Just over seventeen years ago, I made a bad decision to get involved with a man who I shouldn’t have. I sacrificed a lot to have a relationship with him. When the consequences came around, I faced them steadfastly, with knowledge that there would be vindication when he married me. But there was never a ring; he cast me out like yesterday’s garbage. He moved on to a different Coast Guard officer, and I went on to civilian life. In the book of Ecclesiastes, Solomon instructs that there is a season for everything. How about a time for humiliation, and a time for vindication?
I have come to realize exactly how much I desire vindication, which led to the realization that the desire stems from nothing more than pride. It was a small thing at work that brought this truth to me. It was an inference, at most, that my conclusions about a situation were false. While I decided against putting up a reactionary defense of my position (score 1 for self-control), I was anxious for those around me to know that I was, in fact, right. In the end, I was glad I didn’t launch an overt defense that would have made me seem bratty. But the real lesson was that I need to leave vindication up to God. There were in this situation, facts in place which vindicated me, and I needed only to sit back and continue doing my job. I shouldn’t have worried myself about it at all, but I didn’t want to take it sitting down!
As I reflected on the lessons of this situation, I realized how much I desired vindication for the mistake all those years ago. The resulting shame and embarrassment had caused me to hide for somewhere around a decade. It wasn’t guilt because I knew God had forgiven me. It was pride; I didn’t want to face the people who knew about it and might judge me for it. Unfortunately, stupid mistakes are just that; by definition, they cannot be justified. Yet I struggle because it feels like my ongoing singleness vindicates him for dumping me.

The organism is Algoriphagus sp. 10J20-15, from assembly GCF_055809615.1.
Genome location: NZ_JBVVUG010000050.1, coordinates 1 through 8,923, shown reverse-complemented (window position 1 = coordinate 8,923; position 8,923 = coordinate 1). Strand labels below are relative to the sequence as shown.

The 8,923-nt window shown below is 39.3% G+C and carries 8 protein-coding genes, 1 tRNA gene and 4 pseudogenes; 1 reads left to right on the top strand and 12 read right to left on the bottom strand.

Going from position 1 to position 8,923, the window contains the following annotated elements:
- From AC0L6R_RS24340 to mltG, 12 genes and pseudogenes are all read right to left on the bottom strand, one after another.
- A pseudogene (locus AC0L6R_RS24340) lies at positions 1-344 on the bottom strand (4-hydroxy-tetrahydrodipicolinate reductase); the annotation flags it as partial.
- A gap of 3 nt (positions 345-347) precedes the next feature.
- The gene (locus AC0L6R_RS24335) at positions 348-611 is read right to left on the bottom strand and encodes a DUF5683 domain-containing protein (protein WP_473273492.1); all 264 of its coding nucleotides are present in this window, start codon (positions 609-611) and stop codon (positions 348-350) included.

My anger with God over this situation resolved itself after a few years, when I learned that he had married her (the Anti-Leah). I realized that God had rescued me from making a terrible mistake. This knowledge soothed my heart-break and restored my relationship with God, but it did not heal my injured pride. Our pride doesn’t like being single (unless we find a way to take pride in our independence). Every cast-off asks herself, “What is wrong with me?” It’s a pride thing, and our pride doesn’t like having to answer these questions. What really nags at us is that other people may be thinking the same questions about us. We forget that it is God who has created us and put us in our current position.
In The Pursuit of God, A.W. Tozer points out that we spend a lot of our energy worrying about how others perceive us. He wrote, “The heart’s fierce effort to protect itself from every slight, to shield its touchy honor from the bad opinion of friend and enemy, will never let the mind have rest. Continue this fight through the years and the burden will become intolerable.” Tozer did more than just point out the problem; he gave his prescription: “There is no release from our burden apart from the meekness of Christ. . .The rest He offers is the rest of meekness, the blessed relief which comes when we accept ourselves for what we are and cease to pretend.”
I have reached a point in my life where I am happy with where God has me. I long for more, yet I am content. I see that it is time to stop caring about what other people must think of my situation and my mistakes. I need to let go of this idea of vindication. I was young and stupid, and now I have matured and learned from my mistakes. I need to carve from my heart what remains of this pride, that for so long, had me hiding in embarrassment. It seems silly that after so many years, I have to keep reminding myself that what matters is how God sees me. I praise Him because when He looks on me, He sees the righteousness of Christ! It isn’t vindication that is important, but redemption, and God has redeemed all of my sinful errors. God’s redemption is plentiful, but it is up to me to live my life as one who has been redeemed.
If you, O LORD, should mark iniquities, O Lord, who could stand? But with you, there is forgiveness, That you may be feared. O Israel, hope in the LORD! For with the LORD there is steadfast love, And with him is plentiful redemption.
Psalm 130:4, 5, & 7